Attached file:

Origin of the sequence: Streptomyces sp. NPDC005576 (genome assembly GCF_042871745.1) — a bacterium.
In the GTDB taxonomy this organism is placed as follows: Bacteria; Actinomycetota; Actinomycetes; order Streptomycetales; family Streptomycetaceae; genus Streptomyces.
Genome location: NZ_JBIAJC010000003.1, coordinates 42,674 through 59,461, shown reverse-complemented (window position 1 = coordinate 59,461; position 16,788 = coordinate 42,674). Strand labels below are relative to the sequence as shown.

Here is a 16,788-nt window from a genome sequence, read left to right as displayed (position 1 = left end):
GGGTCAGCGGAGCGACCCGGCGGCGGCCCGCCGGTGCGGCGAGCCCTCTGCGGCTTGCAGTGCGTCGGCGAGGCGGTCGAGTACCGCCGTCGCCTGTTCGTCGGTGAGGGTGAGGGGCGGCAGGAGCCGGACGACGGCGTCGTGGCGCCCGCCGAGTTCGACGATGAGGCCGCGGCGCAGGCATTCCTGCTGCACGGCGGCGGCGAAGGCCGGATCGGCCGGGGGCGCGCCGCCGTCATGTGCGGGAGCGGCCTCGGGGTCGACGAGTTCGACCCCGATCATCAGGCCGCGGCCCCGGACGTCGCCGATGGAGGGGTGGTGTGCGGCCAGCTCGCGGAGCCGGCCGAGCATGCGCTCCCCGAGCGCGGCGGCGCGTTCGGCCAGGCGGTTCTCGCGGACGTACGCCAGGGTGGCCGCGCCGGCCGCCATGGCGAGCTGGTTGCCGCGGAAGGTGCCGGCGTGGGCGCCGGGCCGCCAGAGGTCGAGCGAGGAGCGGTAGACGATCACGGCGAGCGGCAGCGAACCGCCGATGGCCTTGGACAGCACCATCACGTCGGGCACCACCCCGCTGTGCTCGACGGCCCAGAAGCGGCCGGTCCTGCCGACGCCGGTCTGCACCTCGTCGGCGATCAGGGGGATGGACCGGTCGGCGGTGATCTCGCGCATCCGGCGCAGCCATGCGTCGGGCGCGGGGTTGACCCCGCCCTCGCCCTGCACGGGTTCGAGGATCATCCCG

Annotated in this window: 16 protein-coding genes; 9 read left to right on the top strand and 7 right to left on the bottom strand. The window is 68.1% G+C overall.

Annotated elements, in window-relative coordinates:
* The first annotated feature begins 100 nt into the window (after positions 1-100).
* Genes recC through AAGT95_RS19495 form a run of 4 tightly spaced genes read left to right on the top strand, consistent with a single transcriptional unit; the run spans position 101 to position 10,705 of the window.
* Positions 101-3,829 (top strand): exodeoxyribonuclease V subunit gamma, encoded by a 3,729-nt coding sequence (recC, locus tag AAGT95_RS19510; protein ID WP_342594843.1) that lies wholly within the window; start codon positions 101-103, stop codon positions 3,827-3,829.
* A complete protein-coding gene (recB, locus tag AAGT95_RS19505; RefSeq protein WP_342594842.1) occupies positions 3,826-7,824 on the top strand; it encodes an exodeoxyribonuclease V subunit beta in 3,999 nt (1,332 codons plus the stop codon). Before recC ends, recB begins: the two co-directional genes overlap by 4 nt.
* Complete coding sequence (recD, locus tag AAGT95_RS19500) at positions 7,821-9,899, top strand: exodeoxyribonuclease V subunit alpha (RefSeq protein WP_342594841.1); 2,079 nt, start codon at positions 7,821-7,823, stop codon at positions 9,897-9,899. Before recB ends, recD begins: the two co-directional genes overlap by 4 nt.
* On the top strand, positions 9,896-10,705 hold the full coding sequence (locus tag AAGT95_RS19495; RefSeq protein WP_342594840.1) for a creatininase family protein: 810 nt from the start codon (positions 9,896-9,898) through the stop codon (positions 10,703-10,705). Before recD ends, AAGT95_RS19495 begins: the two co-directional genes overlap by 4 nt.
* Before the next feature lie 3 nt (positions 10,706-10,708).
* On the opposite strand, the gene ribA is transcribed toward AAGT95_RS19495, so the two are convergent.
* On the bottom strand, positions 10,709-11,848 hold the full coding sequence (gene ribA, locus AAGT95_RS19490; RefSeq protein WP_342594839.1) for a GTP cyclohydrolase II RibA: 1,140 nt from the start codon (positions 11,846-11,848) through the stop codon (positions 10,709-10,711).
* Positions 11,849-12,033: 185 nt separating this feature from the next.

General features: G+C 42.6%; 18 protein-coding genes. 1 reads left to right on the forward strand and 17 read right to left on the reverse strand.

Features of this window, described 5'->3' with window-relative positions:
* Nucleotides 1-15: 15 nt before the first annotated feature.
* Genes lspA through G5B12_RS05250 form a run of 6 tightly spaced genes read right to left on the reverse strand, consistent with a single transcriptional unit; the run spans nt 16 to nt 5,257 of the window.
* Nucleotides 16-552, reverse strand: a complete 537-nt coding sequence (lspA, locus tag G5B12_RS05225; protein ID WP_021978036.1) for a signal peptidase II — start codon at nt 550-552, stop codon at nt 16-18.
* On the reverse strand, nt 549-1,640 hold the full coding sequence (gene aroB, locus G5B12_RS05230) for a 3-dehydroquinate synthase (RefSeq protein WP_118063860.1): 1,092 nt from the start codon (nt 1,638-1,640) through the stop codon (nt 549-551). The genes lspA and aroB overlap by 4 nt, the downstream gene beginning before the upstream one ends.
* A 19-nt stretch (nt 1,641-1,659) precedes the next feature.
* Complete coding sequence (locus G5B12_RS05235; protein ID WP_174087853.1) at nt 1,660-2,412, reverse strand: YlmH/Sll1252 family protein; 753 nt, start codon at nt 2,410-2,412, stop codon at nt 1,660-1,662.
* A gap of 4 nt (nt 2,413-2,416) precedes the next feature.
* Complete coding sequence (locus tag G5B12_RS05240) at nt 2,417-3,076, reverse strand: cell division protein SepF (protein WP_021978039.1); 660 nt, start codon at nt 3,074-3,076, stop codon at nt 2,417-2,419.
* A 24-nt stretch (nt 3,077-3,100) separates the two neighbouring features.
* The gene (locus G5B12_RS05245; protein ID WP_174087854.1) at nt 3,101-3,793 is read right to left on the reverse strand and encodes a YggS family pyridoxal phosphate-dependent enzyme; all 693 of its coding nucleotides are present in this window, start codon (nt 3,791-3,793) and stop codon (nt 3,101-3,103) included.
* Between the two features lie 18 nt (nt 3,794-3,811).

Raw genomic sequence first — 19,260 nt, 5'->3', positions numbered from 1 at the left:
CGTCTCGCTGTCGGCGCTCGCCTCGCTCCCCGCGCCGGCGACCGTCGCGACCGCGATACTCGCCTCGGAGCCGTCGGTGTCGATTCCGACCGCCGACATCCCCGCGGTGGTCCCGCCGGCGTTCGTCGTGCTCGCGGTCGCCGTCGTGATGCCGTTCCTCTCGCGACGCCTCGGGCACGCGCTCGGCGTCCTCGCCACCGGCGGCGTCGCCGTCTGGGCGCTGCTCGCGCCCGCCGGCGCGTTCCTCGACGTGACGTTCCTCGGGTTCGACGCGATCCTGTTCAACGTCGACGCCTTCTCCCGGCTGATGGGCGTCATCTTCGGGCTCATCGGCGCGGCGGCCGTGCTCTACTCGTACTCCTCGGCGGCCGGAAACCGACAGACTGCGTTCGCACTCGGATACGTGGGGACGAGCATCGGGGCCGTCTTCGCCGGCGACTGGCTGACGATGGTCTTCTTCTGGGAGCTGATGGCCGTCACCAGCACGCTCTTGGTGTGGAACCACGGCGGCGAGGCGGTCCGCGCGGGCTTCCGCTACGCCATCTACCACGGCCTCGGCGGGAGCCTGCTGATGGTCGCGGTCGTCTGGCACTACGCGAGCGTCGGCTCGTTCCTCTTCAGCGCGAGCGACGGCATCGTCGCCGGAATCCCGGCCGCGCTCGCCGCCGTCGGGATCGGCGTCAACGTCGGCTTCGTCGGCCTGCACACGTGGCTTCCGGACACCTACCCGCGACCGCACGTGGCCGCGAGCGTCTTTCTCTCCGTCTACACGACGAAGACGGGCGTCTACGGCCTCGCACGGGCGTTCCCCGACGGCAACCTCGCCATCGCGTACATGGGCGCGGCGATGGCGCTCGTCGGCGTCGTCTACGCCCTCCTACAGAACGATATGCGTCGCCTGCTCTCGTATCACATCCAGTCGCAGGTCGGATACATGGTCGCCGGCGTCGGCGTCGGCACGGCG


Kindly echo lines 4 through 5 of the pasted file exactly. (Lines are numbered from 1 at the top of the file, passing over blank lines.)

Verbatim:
Here is a 16,788-nt window from a genome sequence, read left to right as displayed (position 1 = left end):
GGGTCAGCGGAGCGACCCGGCGGCGGCCCGCCGGTGCGGCGAGCCCTCTGCGGCTTGCAGTGCGTCGGCGAGGCGGTCGAGTACCGCCGTCGCCTGTTCGTCGGTGAGGGTGAGGGGCGGCAGGAGCCGGACGACGGCGTCGTGGCGCCCGCCGAGTTCGACGATGAGGCCGCGGCGCAGGCATTCCTGCTGCACGGCGGCGGCGAAGGCCGGATCGGCCGGGGGCGCGCCGCCGTCATGTGCGGGAGCGGCCTCGGGGTCGACGAGTTCGACCCCGATCATCAGGCCGCGGCCCCGGACGTCGCCGATGGAGGGGTGGTGTGCGGCCAGCTCGCGGAGCCGGCCGAGCATGCGCTCCCCGAGCGCGGCGGCGCGTTCGGCCAGGCGGTTCTCGCGGACGTACGCCAGGGTGGCCGCGCCGGCCGCCATGGCGAGCTGGTTGCCGCGGAAGGTGCCGGCGTGGGCGCCGGGCCGCCAGAGGTCGAGCGAGGAGCGGTAGACGATCACGGCGAGCGGCAGCGAACCGCCGATGGCCTTGGACAGCACCATCACGTCGGGCACCACCCCGCTGTGCTCGACGGCCCAGAAGCGGCCGGTCCTGCCGACGCCGGTCTGCACCTCGTCGGCGATCAGGGGGATGGACCGGTCGGCGGTGATCTCGCGCATCCGGCGCAGCCATGCGTCGGGCGCGGGGTTGACCCCGCCCTCGCCCTGCACGGGTTCGAGGATCATCCCG